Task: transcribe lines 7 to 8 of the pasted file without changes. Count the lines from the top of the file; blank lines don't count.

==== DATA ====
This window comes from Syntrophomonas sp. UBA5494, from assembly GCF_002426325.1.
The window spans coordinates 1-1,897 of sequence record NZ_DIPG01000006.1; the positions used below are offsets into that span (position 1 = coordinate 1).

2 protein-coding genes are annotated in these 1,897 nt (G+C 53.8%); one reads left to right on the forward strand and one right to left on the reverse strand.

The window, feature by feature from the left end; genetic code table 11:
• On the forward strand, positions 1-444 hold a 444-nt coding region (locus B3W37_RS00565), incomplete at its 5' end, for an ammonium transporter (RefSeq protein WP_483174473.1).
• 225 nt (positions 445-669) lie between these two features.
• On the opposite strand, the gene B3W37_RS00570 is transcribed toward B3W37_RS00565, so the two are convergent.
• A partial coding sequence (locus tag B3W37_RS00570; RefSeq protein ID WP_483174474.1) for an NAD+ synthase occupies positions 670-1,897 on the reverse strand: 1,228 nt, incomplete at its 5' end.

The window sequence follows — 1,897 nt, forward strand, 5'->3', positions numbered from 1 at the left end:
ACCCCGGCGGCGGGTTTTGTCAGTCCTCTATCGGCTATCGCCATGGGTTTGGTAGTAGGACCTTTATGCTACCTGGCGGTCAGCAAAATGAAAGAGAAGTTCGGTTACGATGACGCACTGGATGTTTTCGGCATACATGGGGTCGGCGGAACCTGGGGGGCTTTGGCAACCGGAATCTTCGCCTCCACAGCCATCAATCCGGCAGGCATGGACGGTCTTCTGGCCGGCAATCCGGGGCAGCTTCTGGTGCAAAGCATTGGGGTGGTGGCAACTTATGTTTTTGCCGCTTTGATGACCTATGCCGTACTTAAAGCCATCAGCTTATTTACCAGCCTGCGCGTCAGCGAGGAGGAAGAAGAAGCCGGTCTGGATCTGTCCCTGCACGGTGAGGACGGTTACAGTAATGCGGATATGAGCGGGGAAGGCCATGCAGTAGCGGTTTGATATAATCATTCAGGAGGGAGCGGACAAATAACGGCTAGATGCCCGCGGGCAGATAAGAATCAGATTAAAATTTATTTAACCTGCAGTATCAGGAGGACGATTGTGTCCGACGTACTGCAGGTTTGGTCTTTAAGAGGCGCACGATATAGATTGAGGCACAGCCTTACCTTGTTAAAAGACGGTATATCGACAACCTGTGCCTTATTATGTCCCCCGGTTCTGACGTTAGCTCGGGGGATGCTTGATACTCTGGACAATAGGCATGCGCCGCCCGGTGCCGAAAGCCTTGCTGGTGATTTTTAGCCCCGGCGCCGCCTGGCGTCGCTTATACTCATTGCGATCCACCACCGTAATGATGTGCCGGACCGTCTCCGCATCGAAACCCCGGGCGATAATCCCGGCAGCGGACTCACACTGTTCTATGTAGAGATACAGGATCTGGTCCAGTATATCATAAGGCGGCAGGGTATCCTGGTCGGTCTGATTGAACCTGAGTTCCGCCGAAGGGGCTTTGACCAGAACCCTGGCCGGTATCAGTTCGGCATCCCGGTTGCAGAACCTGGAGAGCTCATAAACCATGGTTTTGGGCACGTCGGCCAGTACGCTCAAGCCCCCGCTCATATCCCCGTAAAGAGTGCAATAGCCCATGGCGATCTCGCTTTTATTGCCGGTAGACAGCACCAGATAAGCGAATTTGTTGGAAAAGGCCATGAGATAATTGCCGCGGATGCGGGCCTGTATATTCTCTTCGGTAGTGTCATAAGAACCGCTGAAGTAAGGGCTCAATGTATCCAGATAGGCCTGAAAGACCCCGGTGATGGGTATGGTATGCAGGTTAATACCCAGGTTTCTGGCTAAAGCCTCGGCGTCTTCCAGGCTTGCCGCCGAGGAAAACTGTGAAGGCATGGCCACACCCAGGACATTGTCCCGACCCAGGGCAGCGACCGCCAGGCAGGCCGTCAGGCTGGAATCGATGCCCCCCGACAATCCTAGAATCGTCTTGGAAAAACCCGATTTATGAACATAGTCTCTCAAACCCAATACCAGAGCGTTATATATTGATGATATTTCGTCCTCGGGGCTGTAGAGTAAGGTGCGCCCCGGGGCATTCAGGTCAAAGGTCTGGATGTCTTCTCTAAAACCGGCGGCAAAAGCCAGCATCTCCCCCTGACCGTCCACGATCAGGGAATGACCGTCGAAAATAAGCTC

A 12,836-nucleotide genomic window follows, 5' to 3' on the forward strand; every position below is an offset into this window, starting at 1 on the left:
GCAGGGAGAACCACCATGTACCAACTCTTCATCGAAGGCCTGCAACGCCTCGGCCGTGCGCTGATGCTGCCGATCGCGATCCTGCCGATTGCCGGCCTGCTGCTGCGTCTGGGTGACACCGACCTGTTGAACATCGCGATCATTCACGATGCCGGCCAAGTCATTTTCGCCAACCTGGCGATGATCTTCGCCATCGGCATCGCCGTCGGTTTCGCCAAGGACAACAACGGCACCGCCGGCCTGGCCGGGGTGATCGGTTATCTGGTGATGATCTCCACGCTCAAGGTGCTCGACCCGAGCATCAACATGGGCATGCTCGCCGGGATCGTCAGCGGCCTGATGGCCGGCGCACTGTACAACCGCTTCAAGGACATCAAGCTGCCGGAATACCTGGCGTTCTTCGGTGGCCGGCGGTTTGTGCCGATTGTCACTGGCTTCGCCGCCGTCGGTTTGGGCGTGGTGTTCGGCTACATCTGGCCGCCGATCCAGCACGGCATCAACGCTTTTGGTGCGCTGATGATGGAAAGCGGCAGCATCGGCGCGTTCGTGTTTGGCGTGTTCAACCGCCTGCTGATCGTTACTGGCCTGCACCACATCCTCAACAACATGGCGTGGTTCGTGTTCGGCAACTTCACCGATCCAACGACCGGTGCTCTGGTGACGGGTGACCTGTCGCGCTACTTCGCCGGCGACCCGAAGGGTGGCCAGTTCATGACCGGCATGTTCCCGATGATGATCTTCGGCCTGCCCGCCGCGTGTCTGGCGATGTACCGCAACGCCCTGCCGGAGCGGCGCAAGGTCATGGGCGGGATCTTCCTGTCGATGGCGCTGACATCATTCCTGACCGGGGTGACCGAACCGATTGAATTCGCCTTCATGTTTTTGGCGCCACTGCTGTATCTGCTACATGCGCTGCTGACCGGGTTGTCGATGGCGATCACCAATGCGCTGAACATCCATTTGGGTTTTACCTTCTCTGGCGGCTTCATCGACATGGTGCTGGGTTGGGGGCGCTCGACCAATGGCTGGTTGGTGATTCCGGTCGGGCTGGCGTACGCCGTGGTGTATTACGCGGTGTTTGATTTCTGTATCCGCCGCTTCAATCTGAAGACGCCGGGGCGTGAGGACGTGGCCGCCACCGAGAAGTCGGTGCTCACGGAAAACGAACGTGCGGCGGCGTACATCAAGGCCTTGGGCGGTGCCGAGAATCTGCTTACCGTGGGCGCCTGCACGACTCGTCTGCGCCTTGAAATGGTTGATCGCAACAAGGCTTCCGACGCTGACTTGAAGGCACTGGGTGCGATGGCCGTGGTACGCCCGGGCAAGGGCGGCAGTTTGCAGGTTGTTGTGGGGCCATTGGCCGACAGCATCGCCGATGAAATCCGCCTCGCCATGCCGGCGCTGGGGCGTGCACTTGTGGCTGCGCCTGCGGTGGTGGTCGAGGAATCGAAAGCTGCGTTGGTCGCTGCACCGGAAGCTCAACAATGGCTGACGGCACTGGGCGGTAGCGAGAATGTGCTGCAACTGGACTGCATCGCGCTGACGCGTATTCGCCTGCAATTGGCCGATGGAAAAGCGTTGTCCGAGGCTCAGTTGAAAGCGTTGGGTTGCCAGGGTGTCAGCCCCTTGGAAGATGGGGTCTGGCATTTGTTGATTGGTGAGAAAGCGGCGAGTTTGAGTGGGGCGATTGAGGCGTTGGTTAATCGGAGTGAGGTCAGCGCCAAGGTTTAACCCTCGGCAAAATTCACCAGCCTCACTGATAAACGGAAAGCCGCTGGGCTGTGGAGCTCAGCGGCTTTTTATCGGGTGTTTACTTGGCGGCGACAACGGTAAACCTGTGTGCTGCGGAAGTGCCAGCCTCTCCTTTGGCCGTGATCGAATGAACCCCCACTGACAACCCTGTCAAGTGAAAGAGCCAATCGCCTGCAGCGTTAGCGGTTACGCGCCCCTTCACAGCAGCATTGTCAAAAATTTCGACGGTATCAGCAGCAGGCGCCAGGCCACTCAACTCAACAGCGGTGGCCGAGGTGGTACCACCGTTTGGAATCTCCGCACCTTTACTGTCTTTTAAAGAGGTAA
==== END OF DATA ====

• On the opposite strand, the gene B3W37_RS00570 is transcribed toward B3W37_RS00565, so the two are convergent.
• A partial coding sequence (locus tag B3W37_RS00570; RefSeq protein ID WP_483174474.1) for an NAD+ synthase occupies positions 670-1,897 on the reverse strand: 1,228 nt, incomplete at its 5' end.